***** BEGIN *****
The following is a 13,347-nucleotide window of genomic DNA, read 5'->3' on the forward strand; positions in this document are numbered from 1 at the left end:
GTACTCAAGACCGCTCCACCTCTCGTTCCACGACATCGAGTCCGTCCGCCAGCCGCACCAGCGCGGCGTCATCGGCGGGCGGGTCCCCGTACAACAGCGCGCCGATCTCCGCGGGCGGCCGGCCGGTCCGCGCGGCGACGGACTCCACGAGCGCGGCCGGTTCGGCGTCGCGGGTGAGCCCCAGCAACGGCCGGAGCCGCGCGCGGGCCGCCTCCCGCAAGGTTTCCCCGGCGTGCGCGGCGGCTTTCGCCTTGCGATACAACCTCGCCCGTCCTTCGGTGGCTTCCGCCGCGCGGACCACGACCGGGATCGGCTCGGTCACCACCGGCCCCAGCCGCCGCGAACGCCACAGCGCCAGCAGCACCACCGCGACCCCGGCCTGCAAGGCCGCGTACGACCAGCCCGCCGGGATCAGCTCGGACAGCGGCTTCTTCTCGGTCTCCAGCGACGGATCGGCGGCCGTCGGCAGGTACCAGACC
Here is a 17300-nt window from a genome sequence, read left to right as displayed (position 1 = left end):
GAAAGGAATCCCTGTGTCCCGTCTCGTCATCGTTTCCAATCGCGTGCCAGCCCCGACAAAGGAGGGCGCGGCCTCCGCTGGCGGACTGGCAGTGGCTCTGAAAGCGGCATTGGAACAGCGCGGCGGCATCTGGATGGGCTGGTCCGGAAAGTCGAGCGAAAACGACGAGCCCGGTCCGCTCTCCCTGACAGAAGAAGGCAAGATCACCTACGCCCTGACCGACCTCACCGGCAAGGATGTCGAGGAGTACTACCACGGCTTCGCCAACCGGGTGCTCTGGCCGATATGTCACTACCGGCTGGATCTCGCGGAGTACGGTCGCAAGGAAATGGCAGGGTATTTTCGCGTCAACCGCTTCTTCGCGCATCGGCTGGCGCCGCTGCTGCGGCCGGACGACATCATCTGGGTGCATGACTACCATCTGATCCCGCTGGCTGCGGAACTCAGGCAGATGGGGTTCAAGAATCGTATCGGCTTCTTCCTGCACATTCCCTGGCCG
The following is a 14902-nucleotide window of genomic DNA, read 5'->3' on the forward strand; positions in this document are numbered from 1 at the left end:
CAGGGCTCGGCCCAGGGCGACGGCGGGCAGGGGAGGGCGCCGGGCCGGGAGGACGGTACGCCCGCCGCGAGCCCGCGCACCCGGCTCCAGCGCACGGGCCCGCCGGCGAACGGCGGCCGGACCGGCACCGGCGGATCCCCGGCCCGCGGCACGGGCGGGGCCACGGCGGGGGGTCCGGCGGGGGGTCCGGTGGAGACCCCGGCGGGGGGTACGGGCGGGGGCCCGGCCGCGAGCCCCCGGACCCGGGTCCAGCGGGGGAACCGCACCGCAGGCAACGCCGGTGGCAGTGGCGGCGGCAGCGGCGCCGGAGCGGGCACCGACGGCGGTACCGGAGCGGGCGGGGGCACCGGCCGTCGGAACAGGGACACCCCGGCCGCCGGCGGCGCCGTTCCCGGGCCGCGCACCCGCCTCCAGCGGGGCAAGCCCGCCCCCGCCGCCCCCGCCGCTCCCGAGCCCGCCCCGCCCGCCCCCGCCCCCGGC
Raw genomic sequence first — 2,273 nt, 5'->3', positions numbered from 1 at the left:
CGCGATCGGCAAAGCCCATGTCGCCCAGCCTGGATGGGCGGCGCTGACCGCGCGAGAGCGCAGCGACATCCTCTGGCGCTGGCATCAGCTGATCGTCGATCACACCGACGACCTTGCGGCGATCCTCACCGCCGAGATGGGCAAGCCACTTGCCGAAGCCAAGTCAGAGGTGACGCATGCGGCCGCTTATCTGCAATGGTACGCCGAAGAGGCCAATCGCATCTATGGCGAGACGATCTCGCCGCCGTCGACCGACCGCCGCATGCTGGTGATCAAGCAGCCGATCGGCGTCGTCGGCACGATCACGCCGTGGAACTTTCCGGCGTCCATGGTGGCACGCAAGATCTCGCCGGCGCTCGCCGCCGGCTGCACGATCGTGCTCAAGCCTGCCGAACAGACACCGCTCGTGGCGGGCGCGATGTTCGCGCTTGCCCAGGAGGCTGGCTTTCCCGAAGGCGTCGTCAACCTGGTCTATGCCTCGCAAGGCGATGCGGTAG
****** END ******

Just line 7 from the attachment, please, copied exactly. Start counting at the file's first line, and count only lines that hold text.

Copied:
Raw genomic sequence first — 2,273 nt, 5'->3', positions numbered from 1 at the left: